Suspense (American TV series)

  (Redirected from Suspense (U.S. TV series))

Suspense is an American television anthology series that ran on CBS Television from 1949 to 1954. It was adapted from the radio program of the same name which ran from 1942 to 1962.

Suspense
Romney Brent in Suspense (A Cask of Amontillado).jpg
Romney Brent in the episode
"A Cask on Amontillado" (1949)
GenreAnthology drama
Directed byRobert Mulligan (1952-54)
Byron Paul (1953)
John Peyser (1950)
Robert Stevens (1949-52)
Presented byRex Marshall
ComposersHenry (Hank) Sylvern
Bernard Herrmann
Country of originUnited States
Original languageEnglish
No. of seasons6
No. of episodes260
Production
Executive producerWilliam Dozier (1953)
ProducersRobert Stevens (1949-52)
John Peyser (1950)
Martin Manulis (1952-54)
David Heilweil (1954)
Running time25 min. (1949 pilot episode)
30 min. (March 1, 1949-Aug. 17, 1954)
Release
Original networkCBS
Picture format4:3 Black-and-white
Audio formatMono
Original release6 January 1949 (1949-01-06) –
17 August 1954 (1954-08-17)

Series overviewEdit

Like many early television programs, the show was broadcast live from New York City. It was sponsored by the Auto-Lite corporation, and each episode was introduced by host Rex Marshall, who promoted Auto-Lite spark plugs, car batteries, headlights, and other car parts.

Some of the early scripts were adapted from Suspense radio scripts, while others were original for television. Like the radio program, many scripts were adaptations of literary classics by well-known authors. Classic authors such as Edgar Allan Poe, Agatha Christie, and Charles Dickens all had stories adapted for the series, while contemporary authors such as Roald Dahl and Gore Vidal also contributed. Many notable actors appeared on the program, including Bela Lugosi, Boris Karloff, Cloris Leachman, Brian Keith, Franchot Tone, Robert Emhardt, Leslie Nielsen, Lloyd Bridges, and many more.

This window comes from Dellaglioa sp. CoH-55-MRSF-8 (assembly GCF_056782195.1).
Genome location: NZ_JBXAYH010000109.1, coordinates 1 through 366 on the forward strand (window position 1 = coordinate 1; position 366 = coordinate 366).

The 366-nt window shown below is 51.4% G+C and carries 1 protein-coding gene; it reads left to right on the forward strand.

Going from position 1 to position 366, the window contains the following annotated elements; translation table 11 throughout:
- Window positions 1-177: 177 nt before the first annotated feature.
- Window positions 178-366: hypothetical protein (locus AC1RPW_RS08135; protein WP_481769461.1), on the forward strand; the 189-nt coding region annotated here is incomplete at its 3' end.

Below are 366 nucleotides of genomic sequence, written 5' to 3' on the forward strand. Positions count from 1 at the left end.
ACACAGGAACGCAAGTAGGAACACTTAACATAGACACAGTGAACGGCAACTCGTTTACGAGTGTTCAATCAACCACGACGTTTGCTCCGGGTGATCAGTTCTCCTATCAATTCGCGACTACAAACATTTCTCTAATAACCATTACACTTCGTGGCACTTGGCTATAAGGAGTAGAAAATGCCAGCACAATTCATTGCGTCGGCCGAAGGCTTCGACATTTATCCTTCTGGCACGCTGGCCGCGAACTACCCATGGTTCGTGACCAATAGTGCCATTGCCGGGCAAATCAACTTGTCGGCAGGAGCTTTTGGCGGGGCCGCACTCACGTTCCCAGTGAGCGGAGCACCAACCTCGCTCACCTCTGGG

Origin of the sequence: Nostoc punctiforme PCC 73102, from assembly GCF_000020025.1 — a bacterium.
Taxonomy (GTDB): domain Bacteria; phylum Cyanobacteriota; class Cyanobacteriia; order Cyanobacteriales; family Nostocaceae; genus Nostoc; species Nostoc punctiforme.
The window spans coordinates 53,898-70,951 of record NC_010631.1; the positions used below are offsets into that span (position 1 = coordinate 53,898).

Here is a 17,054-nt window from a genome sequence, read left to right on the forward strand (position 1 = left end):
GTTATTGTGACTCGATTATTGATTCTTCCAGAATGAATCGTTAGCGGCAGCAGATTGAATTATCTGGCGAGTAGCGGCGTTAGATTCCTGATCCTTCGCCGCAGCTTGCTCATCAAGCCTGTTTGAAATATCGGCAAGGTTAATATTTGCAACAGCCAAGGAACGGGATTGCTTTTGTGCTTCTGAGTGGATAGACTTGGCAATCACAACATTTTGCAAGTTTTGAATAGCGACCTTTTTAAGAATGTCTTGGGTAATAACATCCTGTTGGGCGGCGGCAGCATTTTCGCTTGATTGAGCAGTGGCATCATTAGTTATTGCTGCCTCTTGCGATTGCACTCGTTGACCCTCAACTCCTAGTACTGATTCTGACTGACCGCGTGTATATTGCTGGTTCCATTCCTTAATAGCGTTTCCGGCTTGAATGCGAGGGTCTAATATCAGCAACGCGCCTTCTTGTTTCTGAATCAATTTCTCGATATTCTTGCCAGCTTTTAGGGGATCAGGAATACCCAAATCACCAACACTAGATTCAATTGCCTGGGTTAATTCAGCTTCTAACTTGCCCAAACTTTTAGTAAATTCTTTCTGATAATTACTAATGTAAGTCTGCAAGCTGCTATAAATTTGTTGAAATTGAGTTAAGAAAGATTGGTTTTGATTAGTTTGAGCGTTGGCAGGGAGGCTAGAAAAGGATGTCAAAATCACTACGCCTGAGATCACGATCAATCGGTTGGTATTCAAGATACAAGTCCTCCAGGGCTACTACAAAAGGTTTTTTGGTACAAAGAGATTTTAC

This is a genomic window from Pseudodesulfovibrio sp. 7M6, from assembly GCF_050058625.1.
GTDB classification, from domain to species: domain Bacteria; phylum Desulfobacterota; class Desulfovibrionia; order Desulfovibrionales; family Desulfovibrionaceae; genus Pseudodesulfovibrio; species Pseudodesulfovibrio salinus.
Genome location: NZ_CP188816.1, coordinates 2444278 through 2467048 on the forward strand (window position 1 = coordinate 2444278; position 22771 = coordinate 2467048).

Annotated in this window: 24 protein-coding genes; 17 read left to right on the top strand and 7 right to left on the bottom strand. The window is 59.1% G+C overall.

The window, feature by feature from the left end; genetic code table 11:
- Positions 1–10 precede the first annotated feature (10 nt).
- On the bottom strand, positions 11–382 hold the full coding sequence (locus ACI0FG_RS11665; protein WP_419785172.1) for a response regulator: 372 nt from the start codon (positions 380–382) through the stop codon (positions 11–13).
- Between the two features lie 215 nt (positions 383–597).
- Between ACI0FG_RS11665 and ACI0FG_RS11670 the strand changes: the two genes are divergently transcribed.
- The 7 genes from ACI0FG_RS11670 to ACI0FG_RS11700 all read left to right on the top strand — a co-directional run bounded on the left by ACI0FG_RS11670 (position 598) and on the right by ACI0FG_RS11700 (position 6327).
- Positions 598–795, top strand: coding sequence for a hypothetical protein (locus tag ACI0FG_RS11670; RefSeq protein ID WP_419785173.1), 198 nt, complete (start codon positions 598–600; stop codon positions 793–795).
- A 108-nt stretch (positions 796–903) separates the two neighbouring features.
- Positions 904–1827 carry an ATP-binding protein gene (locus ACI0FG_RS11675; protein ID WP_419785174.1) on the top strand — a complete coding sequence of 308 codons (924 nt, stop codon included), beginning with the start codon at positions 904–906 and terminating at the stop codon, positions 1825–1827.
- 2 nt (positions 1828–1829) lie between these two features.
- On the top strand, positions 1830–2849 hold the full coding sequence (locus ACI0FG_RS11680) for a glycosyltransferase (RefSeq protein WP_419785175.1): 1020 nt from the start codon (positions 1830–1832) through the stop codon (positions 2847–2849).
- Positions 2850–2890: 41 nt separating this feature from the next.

The program was a live television series, but most episodes were recorded on kinescope. However, only 90 of the 260 episodes survive today. The rest were destroyed and no longer exist in any format.[citation needed]

EpisodesEdit

Season 1 (1948-1949)Edit

No. in
series
No. in
season
Title Guest Stars Original air date
1 1 Goodbye New York Meg Mundy January 6, 1949
2 2 Revenge Eddie Albert
Margo
March 1, 1949
3 3 Suspicion Ernest Truex
Sylvia Field
Ruth McDevitt
March 15, 1949
4 4 Cabin B-13 Charles Korvin
Eleanor Lynn
March 29, 1949
5 5 The Man Upstairs Mildred Natwick
Anthony Ross
April 5, 1949
6 6 After Dinner Story Otto Kruger April 12, 1949
7 7 The Creeper Nina Foch
Anthony Ross
April 19, 1949
8 8 A Night at an Inn Boris Karloff
Anthony Ross
Jack Manning
Barry Macollum
Joan Stanley
April 26, 1949
9 9 Dead Ernest Margaret Phillips
Tod Andrews
Will Hare
Patricia Jenkins
May 3, 1949
10 10 Post Mortem Sidney Blackmer
Peggy Conklin
Richard Coogan
Julian Noa
May 10, 1949
11 11 The Monkey's Paw Boris Karloff
Mildred Natwick
May 17, 1949
12 12 Murder Through the Looking Glass William Prince
Peter von Zerneck
May 24, 1949
13 13 The Doors on the Thirteenth Floor Louisa Horton Hill
Anthony Ross
Russell Collins
Nell Harrison
Douglass Watson
May 31, 1949
14 14 The Yellow Scarf Boris Karloff
Felicia Montealegre
Russell Collins
Douglass Watson
June 7, 1949
15 15 Help Wanted Otto Kruger
D.A. Clarke-Smith
Peggy French
George Mathews
Ruth McDevitt
June 14, 1949
16 16 Stolen Empire Audrey Christie
Ken Lynch
June 21, 1949
17 17 The Hands of Mr. Ottermole Ralph Bell June 28, 1949

Season 2 (1949-1950)Edit

Season 4 (1951-1952)Edit

Season 6 (1952-1953)Edit

ReferencesEdit

  1. ^ "Television Highlights of the Week". The Boston Globe. May 28, 1590. p. 30-A. Retrieved May 5, 2021 – via Newspapers.com.
  2. ^ "Television Highlights of the Week". The Boston Globe. June 4, 1950. p. 6 - A. Retrieved May 6, 2021 – via Newspapers.com.
  3. ^ "Television Highlights of the Week". The Boston Globe. June 25, 1950. p. 4 A. Retrieved May 15, 2021 – via Newspapers.com.
  4. ^ "Air Attractions". The Boston Globe. October 10, 1950. p. 19. Retrieved April 29, 2021 – via Newspapers.com.
  5. ^ "Television Highlights". The Central New Jersey Home News. New Jersey, New Brunswick. October 17, 1950. p. 17. Retrieved April 30, 2021 – via Newspapers.com.
  6. ^ "Air Attractions". The Boston Globe. November 14, 1950. p. 19. Retrieved April 30, 2021 – via Newspapers.com.
  7. ^ "Television Highlights of the Week". The Boston Globe. November 19, 1950. p. 20-A. Retrieved May 4, 2021 – via Newspapers.com.
  8. ^ "Video Highlights". The Brooklyn Daily Eagle. April 17, 1951. p. 13. Retrieved April 21, 2021 – via Newspapers.com.
  9. ^ "Television Highlights". The Central New Jersey Home News. New Jersey, New Brunswick. January 13, 1953. p. 12. Retrieved April 21, 2021 – via Newspapers.com.

External linksEdit